The inaugural edition of the exhibitions Insights | New Approaches to Photography Since 2000 is co-curated by Biljana Ciric and Alexander Montague-Sparey, PHOTOFAIRS Artistic Director. The exhibition will feature thirteen international artists who challenge traditional photographic techniques.
What was the motivation behind the Insights exhibition?
AMS: With Insights we wanted to create an intimate and focused setting, which would take people away from the fair and provide a refreshing experience. In curating a museum quality show, we hope to engage collectors and visitors with current trends in contemporary photography, and to help them understand the medium and its evolution within history of art. The theme “New Approaches to Photography Since 2000” was chosen because in contemporary photography we have literally come full-circle, with many artists returning to older techniques. What this show underlines, is that technically speaking, a photograph can sometimes be more than an image printed on paper.
Which works in the show are the strongest in your opinion?
AMS: Each work in the show has been selected because it brings something special to the table and underlines a particular trend within the theme. From Helmut Newton’s unique polaroids, to Peter Beard’s iconic technique of applying cow’s blood to his prints. One of the biggest missions with this show was to really focus in on rising stars from Asia who have shown great prowess in flipping the medium on its head, such as local artist duo Birdhead, who hark back to Traditional Chinese Painting, or Timur Siqin, with his photographic sculptures.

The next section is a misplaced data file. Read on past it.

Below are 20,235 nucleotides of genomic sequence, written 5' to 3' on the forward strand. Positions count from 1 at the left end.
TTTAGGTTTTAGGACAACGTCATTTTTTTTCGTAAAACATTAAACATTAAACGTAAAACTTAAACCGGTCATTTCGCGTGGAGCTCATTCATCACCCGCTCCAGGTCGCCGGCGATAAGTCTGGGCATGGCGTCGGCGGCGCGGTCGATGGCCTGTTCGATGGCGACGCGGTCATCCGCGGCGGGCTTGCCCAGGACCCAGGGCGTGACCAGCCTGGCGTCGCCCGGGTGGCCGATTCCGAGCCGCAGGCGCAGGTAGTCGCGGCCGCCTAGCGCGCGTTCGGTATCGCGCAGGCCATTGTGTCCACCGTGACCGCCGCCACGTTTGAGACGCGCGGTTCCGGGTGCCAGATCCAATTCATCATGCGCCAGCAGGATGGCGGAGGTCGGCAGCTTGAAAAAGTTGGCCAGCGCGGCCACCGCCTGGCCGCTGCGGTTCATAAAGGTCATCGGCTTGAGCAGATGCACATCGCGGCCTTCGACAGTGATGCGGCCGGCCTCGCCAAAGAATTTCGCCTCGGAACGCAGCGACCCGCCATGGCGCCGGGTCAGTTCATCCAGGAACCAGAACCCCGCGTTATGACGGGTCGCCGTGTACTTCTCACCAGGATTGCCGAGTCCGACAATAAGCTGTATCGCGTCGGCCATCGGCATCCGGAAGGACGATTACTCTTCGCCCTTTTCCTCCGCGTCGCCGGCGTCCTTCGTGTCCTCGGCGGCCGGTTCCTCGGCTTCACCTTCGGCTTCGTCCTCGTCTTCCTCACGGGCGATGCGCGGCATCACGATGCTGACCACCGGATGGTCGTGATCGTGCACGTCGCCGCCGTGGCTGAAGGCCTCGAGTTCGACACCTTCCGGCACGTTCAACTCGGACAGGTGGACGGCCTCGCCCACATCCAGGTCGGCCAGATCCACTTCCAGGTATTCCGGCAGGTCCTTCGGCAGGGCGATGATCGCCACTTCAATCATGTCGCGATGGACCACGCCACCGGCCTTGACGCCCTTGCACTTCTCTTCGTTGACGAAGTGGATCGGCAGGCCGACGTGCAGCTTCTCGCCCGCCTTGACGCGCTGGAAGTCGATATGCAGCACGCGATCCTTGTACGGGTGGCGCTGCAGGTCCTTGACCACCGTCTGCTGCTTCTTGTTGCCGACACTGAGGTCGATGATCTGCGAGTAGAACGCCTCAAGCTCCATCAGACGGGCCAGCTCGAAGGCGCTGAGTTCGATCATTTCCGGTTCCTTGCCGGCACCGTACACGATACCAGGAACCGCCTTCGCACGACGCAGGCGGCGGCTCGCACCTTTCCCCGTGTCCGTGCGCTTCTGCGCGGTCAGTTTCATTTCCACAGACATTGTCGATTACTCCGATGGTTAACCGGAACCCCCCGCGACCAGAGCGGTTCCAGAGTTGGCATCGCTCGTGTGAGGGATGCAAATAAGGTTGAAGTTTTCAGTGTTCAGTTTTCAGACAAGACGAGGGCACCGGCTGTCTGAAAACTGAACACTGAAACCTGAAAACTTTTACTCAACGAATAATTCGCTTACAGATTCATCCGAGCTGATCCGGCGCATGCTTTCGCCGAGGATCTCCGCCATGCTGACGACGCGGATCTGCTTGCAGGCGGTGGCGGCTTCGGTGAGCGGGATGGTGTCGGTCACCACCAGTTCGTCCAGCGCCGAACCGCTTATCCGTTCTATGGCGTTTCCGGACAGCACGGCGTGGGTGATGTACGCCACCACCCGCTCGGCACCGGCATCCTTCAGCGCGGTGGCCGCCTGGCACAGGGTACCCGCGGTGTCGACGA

Why are these new approaches important within the history of photography?
AMS: Today contemporary artists are using photography in a much more open-minded way, giving the medium a new lease of life. Ironically, photographs from glass-plate negatives were partly sought after exactly for their rarity, scientific prowess and fragility. What we are seeing today is quite different. The medium is so free, that artists are tearing their photos and painting on top of them, almost to break away from printing an image digitally. Artists are coming up with original ways to create something other than photographs.
How does this show differ from other shows on this theme?
BC: This exhibition provides an overview of new techniques with a deeply international perspective; though the focus is specifically on works from China. It is the first time this theme has been analyzed on this scale within the local context. One of the important aspects of this exhibition is that we decided to include a number of artists who use photography as a medium within their wider practice. By creating works, which are mostly unique, these artists move away from the editioning system, closer to the system that is in place for paintings — where there is only usually one example available on the market.
This show underlines the notion that photography can reinvent itself. How do you see this trend developing further?
BC: One of the most exciting things about photography is that the possibilities are endless and the boundaries are always being reinvented. Insights demonstrates how artists are trying to contribute to the overall conversation that has been developing now for centuries. This ongoing conversation keeps pushing limits of our vision further. Today we can produce much more than we can imagine. Art gives us the power to imagine, without any defined boundaries. Photography, as such, is not only a routine operation that involves the pressing of a button.
How does Insights relate back to the fair and its overall mission?
BC: In a very short period of time, PHOTOFAIRS | Shanghai has done a fantastic job of promoting photography in Asia. The Insights initiative is yet another layer of originality and freshness the fair is bringing to the local scene by providing a unique platform that expands the horizons of the medium for collectors, buyers, and general public.